Best Bet: 10/1 (Betfred (No E/W market)), 9/1 (Betway)

Rating 6/10


12. Finland

Pertti Kurikan Nimipäivät – Aina mun pitää

Finland have produced two of my favourite entries the last couple of years with cute boyband Softengine last year and the slightly controversial but massively brilliant ‘Marry Me’ by Krista Siegfrids in 2013. But this is… different.

First listen I think I managed six seconds before bursting into a fit of laughter. It rendered me speechless. This song will divide Europe. It’ll either finish wil nil point or run away with it. It reminds me very much of Lordi, who won for Finland back in 2006 and once you know the backstory you might agree with me that it’s a stroke of genius on their part.

PKN are a punk rock band made up of members who are all learning disabled, living with autism and down syndrome, and are quite well known in their homeland after a documentary about them ‘The Punk Syndrome’ premiered in Finland back in 2012. The English translation to ‘Aina mun pitää’ is ‘I always have to’ and the song is about having to engage in daily chores such as washing up, and the band have entered in the hope of raising more awareness for people with Down Syndrome.

The song has already broken records being the first punk rock entry in Eurovision history and it’s also the shortest song ever at just 85 seconds long. It’ll be very interesting to see how well they fare. The bookies have them down as one of the front runners.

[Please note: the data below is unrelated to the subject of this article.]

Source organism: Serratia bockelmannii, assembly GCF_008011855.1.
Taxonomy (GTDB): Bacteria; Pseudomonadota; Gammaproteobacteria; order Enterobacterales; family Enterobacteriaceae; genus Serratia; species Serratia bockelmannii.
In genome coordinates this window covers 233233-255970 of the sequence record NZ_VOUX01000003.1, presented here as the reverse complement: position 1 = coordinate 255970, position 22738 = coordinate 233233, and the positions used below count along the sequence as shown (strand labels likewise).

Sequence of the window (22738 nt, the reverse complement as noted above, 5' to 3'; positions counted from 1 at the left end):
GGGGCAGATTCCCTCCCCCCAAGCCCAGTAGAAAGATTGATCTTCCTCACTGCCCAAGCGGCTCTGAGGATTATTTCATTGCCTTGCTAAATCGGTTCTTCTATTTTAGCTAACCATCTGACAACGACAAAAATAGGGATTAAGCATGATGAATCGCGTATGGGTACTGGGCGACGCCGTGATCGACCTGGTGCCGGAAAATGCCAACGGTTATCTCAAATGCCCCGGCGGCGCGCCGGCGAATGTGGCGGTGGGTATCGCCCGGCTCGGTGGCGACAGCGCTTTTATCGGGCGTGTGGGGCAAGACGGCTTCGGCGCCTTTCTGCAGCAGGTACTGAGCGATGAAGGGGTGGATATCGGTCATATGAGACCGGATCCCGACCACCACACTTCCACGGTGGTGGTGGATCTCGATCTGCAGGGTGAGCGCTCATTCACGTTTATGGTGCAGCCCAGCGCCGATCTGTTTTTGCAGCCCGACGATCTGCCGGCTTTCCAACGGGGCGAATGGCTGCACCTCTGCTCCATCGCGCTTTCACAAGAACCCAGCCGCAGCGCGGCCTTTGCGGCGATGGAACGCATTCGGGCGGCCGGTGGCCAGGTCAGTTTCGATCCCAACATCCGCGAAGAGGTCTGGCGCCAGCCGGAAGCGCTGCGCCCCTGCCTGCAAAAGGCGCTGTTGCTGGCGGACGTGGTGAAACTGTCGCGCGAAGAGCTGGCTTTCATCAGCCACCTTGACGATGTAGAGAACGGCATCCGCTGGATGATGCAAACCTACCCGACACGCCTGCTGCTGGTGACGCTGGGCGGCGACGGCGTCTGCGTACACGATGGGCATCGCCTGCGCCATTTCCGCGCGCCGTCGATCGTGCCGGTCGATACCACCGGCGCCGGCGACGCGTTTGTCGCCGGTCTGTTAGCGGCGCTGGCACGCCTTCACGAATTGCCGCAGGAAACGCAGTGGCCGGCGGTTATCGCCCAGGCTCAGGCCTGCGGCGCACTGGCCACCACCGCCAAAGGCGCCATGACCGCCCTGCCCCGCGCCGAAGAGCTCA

I don’t know how to describe this entry without sounding incredibly harsh or incredibly patronising, so I’m just going to do both: The song itself is just noise quite frankly, though the ‘Aina mun pitää’ hook is one that catches on. If you’d heard the song without knowing who they are or what they looked like (as I did originally) you’d think it was some kind of joke. It’s still not the worst of the lot in my opinion, but I imagine the jury side of voting will be very low indeed. However, I can’t help but admire them, and I really want them to do well. I have a lot of time for anyone who stands up to discrimination and stereotypes of any kind and the message they’re putting out is a fantastic one, whilst having a hell of a lot of fun by the looks of things too. I can’t wait to see them perform in Vienna and I wish them all the best.

Best Bet: 25/1 (Betfred (No E/W market), 22/1 (Betway)

Rating: 1/10

13. France

Lisa Angell – N’oubliez pas

France haven’t won this competition in almost 40 years, and are one of the founding members if you like, having only missed two editions in the competition’s history. As one of the ‘Big 5’ they qualify automatically into the Grand Final, but in recent years they’ve performed pretty awfully. Last year they had the honour of finishing last after Twin Twin got them two measly points with ‘Moustache’, a song I quite liked actually (which probably suggests you shouldn’t trust my opinion at all!).